3. Communication and support: providing internet connectivity to seafarers; conducting seafarer satisfaction surveys to monitor developments, capturing concerns, as well as progress, and responding to feedback with actions as appropriate; they should also consider the opportunity of engaging and aligning themselves with a charity such as the Sailors’ Society that promotes seafarer well-being.

4. Food and catering: Ensuring that potable water is of suitable quality, is fit to drink and is tested regularly.

5. Management and policy: Signatories must ensure that there are equal opportunities for seafarers and shore staff; encourage a harmonious workplace on board vessels led by senior officers; encourage and value the retention of seafarers; and review manning procedures to encourage industry best practice as far as is practical.

We strongly believe that those who adopt the standard will have a more productive business, more efficient operations, and will generate more commercial benefits and profitability. There is a connection between crew experience, crew satisfaction and efficient operations – forward-thinking companies have seen this and already put a great deal of effort into developing and retaining crews. They will be seen as the best employers, and will have the best people working for them. This is a hallmark of sustainability.

Basic regulations have been put in place that act as a foundation. However, to create a continuous and natural culture of welfare that is truly sustainable, the industry as a whole needs to go further. Ultimately this will serve to build a profile and reputation for shipping as an industry of opportunity that people aspire to be a part of and thrive within.



  1. Interesting article but there are 2 points you fail to cover:
    1) People generally go to sea as a career because they want to. A few may see it as a stepping stone to technical management or pilotage in later years but overall, we enjoy being in the marine environment.
    2) Don’t try to make an offshore / marine job into another safe secure office job! People who want that environment should stay ashore. That is not to denigrate safety in any way at all but stop trying to wrap people up in cotton wool

    1. OH! really I was really under the impression that commercial shipping depended heavily on 3rd world countries with low employment and lax labour laws .Where the seafarers themselves are unheard in the policy making circles.Please be sober before commenting. Very few from these countries go to sea because they love the sea.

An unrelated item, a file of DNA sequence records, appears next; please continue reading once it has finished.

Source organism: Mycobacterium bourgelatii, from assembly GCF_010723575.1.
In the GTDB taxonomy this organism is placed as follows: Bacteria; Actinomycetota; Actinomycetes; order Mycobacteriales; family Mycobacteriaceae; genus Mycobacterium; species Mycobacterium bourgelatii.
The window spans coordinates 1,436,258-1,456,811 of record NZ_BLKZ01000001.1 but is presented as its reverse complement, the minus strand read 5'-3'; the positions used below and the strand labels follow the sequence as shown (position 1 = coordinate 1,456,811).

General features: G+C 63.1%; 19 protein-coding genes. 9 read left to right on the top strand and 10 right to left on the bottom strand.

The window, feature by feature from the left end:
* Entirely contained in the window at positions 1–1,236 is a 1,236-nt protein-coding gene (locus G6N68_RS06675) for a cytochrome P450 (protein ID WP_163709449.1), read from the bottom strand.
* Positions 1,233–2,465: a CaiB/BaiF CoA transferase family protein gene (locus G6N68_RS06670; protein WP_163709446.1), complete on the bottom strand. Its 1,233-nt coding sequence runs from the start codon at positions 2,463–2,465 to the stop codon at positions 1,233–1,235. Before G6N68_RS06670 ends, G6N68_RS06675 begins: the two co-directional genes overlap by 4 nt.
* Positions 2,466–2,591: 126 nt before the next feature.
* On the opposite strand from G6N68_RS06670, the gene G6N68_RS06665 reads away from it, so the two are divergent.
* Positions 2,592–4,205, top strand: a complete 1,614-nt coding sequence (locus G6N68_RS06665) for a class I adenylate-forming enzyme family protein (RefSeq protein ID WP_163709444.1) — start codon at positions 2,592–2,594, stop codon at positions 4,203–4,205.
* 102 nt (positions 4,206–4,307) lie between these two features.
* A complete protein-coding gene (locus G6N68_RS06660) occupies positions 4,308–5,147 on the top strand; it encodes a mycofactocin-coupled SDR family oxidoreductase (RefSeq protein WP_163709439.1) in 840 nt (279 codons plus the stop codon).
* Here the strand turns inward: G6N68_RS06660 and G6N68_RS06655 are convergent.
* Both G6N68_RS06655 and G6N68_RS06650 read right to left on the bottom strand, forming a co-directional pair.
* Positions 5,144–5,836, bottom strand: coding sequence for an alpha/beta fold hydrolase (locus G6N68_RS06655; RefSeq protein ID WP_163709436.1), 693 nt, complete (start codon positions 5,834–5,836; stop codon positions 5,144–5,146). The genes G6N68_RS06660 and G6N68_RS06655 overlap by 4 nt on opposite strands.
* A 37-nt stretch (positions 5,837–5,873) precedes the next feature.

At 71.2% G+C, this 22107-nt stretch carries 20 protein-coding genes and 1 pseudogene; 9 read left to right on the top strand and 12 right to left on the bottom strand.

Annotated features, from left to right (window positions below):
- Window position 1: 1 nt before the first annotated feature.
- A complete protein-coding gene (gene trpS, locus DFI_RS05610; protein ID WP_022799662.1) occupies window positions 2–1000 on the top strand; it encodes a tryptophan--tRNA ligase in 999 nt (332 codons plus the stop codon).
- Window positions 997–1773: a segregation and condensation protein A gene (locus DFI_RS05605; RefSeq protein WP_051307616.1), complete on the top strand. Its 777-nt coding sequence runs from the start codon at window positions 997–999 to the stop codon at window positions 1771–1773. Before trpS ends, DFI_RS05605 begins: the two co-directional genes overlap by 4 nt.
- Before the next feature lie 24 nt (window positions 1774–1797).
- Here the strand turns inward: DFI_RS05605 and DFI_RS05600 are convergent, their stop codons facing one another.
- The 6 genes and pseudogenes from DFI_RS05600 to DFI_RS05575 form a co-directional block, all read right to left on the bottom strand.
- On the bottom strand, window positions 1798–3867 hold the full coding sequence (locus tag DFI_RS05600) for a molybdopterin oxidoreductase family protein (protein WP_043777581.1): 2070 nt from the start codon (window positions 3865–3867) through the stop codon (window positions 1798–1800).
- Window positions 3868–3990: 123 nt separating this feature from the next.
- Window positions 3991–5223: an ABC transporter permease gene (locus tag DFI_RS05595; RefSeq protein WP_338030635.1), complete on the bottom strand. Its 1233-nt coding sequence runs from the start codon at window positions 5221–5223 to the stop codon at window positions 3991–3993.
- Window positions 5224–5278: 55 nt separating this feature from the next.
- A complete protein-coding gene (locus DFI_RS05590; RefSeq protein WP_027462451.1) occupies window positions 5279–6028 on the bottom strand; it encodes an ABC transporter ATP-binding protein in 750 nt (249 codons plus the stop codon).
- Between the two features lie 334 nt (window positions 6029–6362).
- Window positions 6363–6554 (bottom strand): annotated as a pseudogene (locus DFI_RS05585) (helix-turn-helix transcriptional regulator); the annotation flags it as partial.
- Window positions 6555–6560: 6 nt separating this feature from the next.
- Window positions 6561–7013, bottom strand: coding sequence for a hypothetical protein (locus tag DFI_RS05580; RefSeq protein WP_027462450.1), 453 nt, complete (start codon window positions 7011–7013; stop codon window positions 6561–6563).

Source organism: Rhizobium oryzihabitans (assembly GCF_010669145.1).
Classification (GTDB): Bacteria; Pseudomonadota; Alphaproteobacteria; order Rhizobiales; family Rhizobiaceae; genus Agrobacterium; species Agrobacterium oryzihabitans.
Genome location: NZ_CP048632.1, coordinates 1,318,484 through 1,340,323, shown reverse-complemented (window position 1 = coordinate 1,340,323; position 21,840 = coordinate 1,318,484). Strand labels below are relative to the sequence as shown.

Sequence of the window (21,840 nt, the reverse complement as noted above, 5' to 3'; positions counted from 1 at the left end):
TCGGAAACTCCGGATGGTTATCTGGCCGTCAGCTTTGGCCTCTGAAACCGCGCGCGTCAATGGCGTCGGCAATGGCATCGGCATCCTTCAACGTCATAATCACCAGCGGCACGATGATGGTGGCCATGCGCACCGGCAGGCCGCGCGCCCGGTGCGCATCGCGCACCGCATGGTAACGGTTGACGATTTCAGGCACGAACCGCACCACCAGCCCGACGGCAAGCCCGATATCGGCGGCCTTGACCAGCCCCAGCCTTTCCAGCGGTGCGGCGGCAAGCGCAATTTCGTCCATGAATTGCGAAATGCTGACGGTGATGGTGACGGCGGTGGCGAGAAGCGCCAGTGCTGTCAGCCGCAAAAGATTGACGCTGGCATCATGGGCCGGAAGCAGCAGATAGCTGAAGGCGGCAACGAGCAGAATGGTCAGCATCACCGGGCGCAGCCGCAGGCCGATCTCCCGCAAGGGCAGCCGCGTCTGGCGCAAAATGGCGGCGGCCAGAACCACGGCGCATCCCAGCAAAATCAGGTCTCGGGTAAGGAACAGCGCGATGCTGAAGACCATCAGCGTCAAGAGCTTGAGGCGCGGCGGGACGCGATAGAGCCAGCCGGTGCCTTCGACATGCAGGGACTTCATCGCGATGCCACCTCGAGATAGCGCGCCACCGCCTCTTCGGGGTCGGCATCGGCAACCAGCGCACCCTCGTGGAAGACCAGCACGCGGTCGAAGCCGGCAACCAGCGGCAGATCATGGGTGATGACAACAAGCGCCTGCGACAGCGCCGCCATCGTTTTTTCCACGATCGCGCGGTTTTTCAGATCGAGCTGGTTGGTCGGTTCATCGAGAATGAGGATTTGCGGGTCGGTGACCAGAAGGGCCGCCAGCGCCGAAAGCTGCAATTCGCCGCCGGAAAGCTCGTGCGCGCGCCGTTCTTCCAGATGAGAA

2. Less said about safety at sea , the better. Marine industry is a service industry. If the core industries in the world are facing recession the worse is the marine industry which has made a full , formal industry of safety generating papers for the insurance industry.People have been trained to the last of the tether .Eating up their precious leave times mandatory as well as value added courses (all with good intentions), but what they get on board is quite a different story. Safety is the first thing that goes out of the porthole ( excuse only weathertight ones exist these days) when push comes to shove.I have seen people entering cargo tanks at night to repair a chinese valve where no compulsion of charterers exist .

  3. Hi Colin,

    Thanks for your comment. The article was not intending to address the reasons for going to, or staying at sea, as these vary from person to person. We want people to want to go to sea and have a rewarding career, whether they stay at sea or come ashore at some point – this is in our vision.

    We’re not trying wrap people up in cotton wool either, but the industry has a responsibility to ensure the safety and well-being of those who work in it, and it should be a safe place to work and live. While many companies are already doing this, there are many more who are not, leaving room for improvement in the industry as a whole.

    If shipping is to attract and retain the talented people it needs now and in the future ­to ensure the sector’s long-term sustainability­ our experience tells us that good welfare provision is a vital part of the offering.